As a result, seniors need to review the list of participating retailers, pharmacies, and providers before signing up for a program specifically because it offers a Flex Card. That way, they can confirm that there are locations they’re comfortable using on the list.

5. Flex Cards Work Like Debit Cards

Using a Flex Card at a participating retailer, pharmacy, or provider office is incredibly straightforward. After letting the cashier know that they’re using a Flex Card, seniors simply swipe the card like a debit card and follow any on-screen prompts to complete the purchase.

During processing, the Flex Card will cover eligible expenses up to the dollar amount limit associated with the card or the cost category. If there’s still a balance due, seniors can then use an alternative payment method – such as their bank-issued debit card – to cover the difference.

6. Unused Funds May Not Roll Over

When a senior has unused funds on their Flex Card, they may hope that they’ll roll over to the next period. However, that isn’t something that always happens. Some Flex Card programs may allow for a limited-time rollover, giving them a little extra time to use the money. Others don’t support rollovers at all, so the funds simply aren’t available once the term they’re associated with ends.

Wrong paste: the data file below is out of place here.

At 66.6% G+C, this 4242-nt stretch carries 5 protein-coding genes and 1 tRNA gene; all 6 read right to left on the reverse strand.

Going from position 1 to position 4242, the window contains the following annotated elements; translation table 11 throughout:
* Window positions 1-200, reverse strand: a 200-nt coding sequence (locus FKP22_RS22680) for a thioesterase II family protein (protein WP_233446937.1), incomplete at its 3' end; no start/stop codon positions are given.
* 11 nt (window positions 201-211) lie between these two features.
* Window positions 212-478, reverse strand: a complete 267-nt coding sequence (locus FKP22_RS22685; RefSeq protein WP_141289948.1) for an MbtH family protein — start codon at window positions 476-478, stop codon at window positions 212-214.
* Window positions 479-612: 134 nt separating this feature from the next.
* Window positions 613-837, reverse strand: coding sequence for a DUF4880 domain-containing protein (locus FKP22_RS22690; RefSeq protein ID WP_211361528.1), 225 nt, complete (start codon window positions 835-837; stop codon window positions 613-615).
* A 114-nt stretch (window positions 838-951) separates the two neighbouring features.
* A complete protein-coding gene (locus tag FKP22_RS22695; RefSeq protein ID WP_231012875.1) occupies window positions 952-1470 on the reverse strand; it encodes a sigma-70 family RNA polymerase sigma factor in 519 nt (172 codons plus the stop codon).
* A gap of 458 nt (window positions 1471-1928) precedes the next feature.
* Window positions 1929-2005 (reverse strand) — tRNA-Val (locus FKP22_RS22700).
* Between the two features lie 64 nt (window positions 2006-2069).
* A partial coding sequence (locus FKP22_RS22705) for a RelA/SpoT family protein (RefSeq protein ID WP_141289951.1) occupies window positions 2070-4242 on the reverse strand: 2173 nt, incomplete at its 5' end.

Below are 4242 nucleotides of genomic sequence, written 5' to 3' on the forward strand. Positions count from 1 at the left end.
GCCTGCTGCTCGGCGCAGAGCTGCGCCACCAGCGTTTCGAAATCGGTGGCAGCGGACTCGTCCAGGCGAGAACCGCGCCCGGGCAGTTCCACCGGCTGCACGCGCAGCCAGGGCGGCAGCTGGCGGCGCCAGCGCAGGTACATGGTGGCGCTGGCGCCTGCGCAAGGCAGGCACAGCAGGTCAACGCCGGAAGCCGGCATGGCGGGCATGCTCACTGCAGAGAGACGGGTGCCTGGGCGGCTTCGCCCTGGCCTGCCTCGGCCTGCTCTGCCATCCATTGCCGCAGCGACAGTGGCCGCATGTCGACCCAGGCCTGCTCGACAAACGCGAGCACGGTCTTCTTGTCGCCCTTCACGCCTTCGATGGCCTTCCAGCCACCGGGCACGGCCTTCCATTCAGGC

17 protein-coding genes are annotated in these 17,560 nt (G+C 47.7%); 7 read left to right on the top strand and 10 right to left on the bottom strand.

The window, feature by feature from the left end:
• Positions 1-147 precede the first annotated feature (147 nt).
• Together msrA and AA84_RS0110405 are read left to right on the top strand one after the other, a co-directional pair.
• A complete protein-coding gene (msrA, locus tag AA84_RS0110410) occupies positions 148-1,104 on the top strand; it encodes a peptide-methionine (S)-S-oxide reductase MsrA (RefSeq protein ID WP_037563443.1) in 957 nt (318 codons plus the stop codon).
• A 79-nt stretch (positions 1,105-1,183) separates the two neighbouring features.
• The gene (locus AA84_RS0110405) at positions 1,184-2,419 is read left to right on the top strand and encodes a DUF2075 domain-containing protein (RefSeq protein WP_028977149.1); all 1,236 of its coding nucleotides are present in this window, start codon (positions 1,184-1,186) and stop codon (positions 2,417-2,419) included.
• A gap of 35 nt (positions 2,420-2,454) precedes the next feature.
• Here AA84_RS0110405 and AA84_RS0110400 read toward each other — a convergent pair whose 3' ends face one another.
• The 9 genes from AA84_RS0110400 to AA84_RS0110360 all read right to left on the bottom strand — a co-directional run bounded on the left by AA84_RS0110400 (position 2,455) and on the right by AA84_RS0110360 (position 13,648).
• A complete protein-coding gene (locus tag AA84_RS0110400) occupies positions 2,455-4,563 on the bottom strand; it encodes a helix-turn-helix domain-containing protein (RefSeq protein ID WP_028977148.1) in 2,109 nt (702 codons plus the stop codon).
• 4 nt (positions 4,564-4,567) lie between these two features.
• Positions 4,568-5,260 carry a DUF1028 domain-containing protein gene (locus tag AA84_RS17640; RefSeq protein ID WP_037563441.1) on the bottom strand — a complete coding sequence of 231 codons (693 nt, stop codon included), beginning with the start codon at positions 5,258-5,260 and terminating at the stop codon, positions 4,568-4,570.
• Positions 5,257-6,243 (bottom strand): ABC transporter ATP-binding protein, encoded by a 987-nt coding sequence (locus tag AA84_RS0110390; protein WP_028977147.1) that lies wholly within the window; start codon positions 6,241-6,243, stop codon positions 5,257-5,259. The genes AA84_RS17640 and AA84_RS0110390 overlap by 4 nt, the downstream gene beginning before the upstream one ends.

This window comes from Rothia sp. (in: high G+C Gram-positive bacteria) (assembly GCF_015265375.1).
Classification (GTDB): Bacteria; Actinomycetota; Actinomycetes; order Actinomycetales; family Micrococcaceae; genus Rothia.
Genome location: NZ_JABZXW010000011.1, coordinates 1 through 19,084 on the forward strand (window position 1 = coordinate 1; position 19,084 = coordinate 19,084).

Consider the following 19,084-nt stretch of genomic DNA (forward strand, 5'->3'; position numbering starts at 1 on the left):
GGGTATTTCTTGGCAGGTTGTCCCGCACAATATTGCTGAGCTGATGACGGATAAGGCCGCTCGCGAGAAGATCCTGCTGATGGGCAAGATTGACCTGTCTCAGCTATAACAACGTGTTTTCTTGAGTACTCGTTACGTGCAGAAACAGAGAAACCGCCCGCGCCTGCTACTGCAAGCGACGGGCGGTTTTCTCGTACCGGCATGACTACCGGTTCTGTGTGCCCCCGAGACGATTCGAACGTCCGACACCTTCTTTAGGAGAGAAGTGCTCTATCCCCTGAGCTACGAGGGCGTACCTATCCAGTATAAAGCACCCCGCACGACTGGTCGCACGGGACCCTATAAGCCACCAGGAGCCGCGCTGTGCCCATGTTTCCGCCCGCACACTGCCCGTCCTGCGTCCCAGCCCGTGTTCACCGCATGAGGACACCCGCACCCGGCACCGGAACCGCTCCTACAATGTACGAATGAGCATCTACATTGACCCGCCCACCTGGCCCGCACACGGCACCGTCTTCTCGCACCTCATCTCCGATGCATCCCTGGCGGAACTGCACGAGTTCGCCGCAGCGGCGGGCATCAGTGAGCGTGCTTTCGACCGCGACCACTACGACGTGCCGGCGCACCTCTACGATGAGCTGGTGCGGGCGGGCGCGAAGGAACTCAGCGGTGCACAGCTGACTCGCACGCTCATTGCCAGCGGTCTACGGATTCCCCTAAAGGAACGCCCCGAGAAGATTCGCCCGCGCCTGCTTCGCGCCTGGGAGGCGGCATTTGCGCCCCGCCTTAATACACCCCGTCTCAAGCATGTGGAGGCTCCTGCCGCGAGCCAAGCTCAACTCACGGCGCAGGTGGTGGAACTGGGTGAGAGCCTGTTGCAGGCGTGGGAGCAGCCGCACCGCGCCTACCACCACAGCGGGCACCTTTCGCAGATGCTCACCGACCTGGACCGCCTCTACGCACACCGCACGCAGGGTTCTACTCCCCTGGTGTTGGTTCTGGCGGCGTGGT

Seniors need to check their plan details carefully to determine whether rollovers are part of their Flex Card program or not. Then, they can make sure that they use their benefits with the expiration dates in mind.

7. Flex Card Scams Do Exist

While a Flex Card issued by a reputable insurer is typically legit, there are also Medicare Flex Card scams out there. One red flag of a scam is any entity claiming that the Flex Card program is operated by the government, as it’s not a government program. Additionally, labeling the Flex Card funds as “free money” is a warning sign of a scam.

Receiving an unsolicited offer via phone, text, or email about a Flex Card is something that should also give seniors pause, as reputable companies won’t typically contact anyone unless the contacted person reaches out to them first. Promising the senior is eligible without ever speaking with them is also a red flag.

Ultimately, seniors need to do some due diligence before signing up for a Flex Card. They need to research reputable Medicare Advantage plan providers, as well as check out the plan details to see how the insurer’s Flex Card program works and whether it’s worthwhile. That way, seniors can make smart decisions about their finances, ensuring they’re in the best position possible.

Do you think that the Flex Card for seniors is a good option? Why or why not? Share your thoughts in the comments below.

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Tamila McDonald

Tamila McDonald has worked as a Financial Advisor for the military for past 13 years. She has taught Personal Financial classes on every subject from credit, to life insurance, as well as all other aspects of financial management. Mrs. McDonald is a former AFCPE Accredited Financial Counselor and has helped her clients to meet their short-term and long-term financial goals.